New platform of autism diagnostics

April 2nd, 2024

Today at World Autism Awareness Day we are immensely excited to announce our new collaboration with Pär Nyström, Associate Professor, at Psychology Department of Uppsala University and his team. Together we shall develop, validate, and commercialize a novel approach to autism diagnosis, based on eye tracking.

Ass. Prof. Nyström is a prominent researcher with a long-term track record of research on child autism and eye responses. The purpose of this research is to identify new ways to provide objective, accurate and rapid decision support for doctors. The unmet need within this field is huge and Stardots are committed to contribute to the solution for a better care for individuals with autism, and we are aiming for the US market with FDA 510(k) clearance.

Stardots has extensive experience with software-as-medical-devices as the result of the development of our ANLIVA® platform for Parkinson´s disease including eye tracker-based solutions. From the ground up we have built a general purpose, scalable and flexible IT infrastructure with development processes suitable for medical devices centered around advanced mathematical modelling of sensor data. To extend our platform portfolio with another product involving a similar solution as ANLIVA® means a lot of synergy effects and minimal resource diffusion.

Using eye tracker cameras to record gaze and pupil data when subjected to various stimuli on a computer screen is a promising new method to diagnose autism

In addition, a pilot study focusing on Autism is already started at Uppsala University, Department of Psychology!


In the United States, waiting times for autism diagnostic evaluations have also been a significant concern. Here’s what we know:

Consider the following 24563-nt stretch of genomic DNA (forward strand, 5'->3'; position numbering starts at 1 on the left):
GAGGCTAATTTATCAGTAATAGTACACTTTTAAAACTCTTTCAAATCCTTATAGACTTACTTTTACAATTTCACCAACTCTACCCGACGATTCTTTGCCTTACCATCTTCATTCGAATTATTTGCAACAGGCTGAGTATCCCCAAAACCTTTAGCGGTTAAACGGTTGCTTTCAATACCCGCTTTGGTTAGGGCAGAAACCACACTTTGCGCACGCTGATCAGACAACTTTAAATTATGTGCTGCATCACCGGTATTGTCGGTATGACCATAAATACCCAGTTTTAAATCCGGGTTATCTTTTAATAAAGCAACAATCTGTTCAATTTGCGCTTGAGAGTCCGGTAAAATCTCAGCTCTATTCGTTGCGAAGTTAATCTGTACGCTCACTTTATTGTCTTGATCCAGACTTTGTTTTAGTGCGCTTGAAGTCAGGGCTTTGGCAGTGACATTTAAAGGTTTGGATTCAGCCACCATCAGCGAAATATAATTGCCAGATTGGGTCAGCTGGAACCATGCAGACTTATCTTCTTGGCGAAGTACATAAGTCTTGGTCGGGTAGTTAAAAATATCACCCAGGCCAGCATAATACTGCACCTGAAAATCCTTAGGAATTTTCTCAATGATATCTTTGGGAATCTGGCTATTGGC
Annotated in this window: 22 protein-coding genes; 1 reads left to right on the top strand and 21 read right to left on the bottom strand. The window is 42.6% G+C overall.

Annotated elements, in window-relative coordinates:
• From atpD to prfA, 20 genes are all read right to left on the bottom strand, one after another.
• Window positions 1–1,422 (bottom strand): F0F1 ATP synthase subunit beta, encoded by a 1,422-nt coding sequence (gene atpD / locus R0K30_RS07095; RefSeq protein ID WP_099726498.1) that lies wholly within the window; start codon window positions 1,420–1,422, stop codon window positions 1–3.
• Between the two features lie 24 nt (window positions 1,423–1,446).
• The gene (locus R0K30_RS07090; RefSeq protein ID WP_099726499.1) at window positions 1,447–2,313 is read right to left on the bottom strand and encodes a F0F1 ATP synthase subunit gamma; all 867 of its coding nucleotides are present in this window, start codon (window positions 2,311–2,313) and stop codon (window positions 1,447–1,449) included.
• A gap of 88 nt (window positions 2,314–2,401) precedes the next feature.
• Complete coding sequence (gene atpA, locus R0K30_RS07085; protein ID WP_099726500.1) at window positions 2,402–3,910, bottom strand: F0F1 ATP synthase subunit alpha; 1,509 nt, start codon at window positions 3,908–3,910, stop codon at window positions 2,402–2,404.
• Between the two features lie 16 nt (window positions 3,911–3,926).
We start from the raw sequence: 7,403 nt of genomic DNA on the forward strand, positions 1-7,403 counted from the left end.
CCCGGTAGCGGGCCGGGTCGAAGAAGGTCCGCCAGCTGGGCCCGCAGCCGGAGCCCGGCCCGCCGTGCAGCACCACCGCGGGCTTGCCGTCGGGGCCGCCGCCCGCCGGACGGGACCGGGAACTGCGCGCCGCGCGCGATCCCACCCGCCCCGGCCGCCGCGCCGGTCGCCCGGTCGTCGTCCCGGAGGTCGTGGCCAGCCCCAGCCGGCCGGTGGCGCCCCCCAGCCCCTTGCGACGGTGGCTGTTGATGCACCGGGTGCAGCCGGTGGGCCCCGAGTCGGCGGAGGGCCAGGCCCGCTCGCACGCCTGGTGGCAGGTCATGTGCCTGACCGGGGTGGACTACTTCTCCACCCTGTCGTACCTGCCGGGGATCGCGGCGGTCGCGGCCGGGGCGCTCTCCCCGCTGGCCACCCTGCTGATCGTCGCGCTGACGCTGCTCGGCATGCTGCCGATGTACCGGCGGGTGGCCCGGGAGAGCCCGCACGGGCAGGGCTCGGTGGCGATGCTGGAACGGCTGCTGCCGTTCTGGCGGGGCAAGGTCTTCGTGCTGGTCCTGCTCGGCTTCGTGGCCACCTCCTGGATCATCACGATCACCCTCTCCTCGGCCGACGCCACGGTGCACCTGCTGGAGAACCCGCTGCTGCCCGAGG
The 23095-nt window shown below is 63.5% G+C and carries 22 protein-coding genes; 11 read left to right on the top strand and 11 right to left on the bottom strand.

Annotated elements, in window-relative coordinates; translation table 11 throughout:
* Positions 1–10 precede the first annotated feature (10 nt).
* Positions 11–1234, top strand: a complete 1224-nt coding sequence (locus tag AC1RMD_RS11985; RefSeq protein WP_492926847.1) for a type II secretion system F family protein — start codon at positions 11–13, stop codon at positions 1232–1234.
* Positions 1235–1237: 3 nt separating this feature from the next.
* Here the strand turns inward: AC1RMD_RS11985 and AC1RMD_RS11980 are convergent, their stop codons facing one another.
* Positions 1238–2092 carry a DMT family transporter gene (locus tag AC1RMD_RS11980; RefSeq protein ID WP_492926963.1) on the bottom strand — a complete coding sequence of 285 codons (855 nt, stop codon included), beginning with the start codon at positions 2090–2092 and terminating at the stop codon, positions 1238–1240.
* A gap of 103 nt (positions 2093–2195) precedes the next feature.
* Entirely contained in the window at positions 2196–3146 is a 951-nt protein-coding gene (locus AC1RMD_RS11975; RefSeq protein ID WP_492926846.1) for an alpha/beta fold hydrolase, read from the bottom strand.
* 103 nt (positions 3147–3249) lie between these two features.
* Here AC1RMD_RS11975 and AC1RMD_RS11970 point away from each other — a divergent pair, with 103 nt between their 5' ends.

US Specialty Centers Survey

A recent survey of autism specialty centers in the U.S. revealed that nearly two-thirds of these centers reported wait times of over 4 months between the initial request for an autism evaluation and the actual diagnostic assessment [ref].
These extended wait times can cause distress for patients, families, and caregivers, and are considered hugely unsatisfactory by professionals [ref]

Average Age of Diagnosis

Despite the possibility of reliable autism diagnosis as early as 18 months, the average age of diagnosis in the U.S. still remains above four years.
Specialists typically conduct the majority of autism evaluations, but workforce shortages and the rising prevalence of autism among 8-year-olds (now estimated at 1 in 36) contribute to delays [ref].

Barriers and Urgent Need

The data underscores the waitlist crisis for autism evaluations, emphasizing the need for timely diagnosis and treatment initiation.
Insights into current autism specialty center wait times and processes can guide future healthcare resources and inform policies to reduce barriers to timely assessments [ref].
Efforts to address these delays are crucial to ensure early intervention and improved long-term outcomes for individuals with autism.

Stay tuned for more info regarding this project soon.